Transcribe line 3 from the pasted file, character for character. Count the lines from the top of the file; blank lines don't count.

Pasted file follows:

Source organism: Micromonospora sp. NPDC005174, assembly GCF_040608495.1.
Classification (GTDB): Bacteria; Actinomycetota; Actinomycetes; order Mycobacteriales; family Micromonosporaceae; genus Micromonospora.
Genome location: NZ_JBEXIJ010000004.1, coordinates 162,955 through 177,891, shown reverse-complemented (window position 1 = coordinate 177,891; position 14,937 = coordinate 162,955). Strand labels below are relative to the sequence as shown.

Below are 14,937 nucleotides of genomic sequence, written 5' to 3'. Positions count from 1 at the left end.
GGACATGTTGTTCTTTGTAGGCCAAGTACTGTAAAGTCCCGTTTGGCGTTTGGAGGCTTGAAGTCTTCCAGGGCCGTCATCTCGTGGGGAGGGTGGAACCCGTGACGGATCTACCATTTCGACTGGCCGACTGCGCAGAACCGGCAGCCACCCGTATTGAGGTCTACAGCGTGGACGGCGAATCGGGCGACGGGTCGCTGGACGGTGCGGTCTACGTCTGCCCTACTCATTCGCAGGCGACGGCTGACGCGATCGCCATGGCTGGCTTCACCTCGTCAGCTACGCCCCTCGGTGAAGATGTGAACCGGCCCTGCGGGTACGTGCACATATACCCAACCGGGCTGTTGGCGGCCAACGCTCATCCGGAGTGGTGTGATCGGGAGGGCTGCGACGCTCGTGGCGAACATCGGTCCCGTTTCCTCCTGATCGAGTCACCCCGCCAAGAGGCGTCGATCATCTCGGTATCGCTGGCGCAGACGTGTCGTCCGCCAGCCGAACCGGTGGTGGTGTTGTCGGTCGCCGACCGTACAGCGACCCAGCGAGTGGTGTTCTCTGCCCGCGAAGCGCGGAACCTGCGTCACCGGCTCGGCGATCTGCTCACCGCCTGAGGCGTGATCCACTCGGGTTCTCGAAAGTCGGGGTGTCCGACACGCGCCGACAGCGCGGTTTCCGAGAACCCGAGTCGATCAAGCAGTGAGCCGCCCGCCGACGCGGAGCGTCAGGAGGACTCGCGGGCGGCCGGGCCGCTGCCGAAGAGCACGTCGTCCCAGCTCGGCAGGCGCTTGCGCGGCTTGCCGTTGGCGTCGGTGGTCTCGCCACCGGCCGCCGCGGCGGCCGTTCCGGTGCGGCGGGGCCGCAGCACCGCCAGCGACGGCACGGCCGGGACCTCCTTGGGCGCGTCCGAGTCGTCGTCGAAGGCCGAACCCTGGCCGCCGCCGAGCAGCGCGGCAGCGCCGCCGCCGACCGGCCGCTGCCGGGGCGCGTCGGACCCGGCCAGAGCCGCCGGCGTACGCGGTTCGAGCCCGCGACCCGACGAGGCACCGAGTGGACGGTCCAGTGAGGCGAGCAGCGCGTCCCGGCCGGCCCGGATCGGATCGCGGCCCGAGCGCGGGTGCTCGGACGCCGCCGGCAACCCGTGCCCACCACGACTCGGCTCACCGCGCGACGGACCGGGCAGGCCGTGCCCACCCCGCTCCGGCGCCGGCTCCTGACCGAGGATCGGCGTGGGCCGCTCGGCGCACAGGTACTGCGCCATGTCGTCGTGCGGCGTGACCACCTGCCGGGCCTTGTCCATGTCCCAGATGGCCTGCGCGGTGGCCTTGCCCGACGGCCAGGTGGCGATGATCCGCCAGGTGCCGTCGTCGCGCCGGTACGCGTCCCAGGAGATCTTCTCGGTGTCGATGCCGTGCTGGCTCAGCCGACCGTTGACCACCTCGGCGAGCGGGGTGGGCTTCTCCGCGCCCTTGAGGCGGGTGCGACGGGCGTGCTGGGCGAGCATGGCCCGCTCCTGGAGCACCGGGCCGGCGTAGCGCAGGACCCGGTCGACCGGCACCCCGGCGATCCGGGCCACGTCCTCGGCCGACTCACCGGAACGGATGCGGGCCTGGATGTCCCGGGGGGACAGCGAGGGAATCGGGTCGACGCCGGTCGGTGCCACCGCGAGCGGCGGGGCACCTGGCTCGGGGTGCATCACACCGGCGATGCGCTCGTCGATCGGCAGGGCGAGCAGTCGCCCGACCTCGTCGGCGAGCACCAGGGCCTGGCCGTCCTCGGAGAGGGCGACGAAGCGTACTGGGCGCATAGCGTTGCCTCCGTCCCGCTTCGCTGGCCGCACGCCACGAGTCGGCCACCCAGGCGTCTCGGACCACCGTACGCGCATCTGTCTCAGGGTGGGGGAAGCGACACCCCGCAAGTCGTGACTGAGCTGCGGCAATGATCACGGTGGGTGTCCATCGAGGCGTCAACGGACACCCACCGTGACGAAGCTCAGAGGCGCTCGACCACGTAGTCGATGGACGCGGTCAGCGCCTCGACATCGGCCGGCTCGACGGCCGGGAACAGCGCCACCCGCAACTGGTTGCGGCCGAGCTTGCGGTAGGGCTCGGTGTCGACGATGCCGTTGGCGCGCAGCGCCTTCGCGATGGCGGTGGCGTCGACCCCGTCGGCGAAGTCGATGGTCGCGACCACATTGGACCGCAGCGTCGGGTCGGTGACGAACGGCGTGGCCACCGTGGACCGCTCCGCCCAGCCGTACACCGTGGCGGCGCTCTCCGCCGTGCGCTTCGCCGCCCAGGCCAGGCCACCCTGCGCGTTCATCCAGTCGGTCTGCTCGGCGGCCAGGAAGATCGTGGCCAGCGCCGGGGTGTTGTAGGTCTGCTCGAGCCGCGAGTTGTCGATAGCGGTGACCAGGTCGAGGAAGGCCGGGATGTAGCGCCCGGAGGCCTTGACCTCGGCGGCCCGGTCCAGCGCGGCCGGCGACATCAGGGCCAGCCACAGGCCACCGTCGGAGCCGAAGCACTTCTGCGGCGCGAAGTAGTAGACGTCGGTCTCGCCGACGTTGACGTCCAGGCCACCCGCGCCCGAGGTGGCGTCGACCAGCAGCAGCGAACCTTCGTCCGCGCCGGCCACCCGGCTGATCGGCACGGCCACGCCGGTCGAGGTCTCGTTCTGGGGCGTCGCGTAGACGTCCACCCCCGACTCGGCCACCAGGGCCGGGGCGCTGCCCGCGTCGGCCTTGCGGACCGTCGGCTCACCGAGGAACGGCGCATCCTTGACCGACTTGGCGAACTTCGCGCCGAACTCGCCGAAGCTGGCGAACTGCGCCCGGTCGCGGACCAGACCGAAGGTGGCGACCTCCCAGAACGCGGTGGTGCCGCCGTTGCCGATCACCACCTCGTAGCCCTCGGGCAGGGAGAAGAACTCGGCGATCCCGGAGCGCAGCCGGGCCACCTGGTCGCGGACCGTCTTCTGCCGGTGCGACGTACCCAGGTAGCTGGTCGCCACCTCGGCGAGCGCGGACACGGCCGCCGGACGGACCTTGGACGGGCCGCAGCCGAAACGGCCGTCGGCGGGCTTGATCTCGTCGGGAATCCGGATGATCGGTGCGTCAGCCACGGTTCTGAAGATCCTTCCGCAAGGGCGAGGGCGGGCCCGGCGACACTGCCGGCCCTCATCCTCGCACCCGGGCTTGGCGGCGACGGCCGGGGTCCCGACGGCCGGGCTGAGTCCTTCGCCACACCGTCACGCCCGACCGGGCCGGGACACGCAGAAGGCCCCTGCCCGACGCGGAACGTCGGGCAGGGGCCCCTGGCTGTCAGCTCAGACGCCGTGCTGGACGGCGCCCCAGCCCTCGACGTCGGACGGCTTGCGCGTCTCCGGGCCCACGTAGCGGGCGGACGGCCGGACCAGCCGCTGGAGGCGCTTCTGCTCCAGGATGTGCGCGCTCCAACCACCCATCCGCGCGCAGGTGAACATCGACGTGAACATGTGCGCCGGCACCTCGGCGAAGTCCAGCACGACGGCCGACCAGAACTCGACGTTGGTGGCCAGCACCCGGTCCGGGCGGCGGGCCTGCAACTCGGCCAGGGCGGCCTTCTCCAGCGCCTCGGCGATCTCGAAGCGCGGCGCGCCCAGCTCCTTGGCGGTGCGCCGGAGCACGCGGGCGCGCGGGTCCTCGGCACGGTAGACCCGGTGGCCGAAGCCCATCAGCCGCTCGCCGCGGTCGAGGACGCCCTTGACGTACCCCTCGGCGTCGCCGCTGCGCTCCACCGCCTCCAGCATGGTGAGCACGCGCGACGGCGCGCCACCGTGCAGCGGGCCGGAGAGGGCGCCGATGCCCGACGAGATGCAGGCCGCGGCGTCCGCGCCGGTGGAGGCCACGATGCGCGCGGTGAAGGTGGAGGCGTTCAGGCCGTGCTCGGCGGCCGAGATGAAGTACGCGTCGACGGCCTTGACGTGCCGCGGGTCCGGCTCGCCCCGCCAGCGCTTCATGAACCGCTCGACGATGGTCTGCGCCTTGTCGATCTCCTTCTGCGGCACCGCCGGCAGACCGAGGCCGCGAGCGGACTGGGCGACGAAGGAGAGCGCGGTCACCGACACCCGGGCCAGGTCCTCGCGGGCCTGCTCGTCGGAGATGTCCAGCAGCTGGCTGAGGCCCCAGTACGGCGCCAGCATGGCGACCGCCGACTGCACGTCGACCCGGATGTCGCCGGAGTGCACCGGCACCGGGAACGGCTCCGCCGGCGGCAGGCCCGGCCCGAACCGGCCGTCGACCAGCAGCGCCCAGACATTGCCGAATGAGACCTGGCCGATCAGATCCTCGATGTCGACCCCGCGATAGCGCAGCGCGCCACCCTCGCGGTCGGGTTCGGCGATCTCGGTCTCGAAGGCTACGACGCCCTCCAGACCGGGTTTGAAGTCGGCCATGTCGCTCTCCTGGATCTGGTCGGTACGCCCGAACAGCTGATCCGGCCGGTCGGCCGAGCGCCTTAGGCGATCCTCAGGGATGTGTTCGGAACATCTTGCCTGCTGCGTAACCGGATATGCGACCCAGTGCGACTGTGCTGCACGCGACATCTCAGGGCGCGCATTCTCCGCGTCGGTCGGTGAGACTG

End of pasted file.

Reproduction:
Genome location: NZ_JBEXIJ010000004.1, coordinates 162,955 through 177,891, shown reverse-complemented (window position 1 = coordinate 177,891; position 14,937 = coordinate 162,955). Strand labels below are relative to the sequence as shown.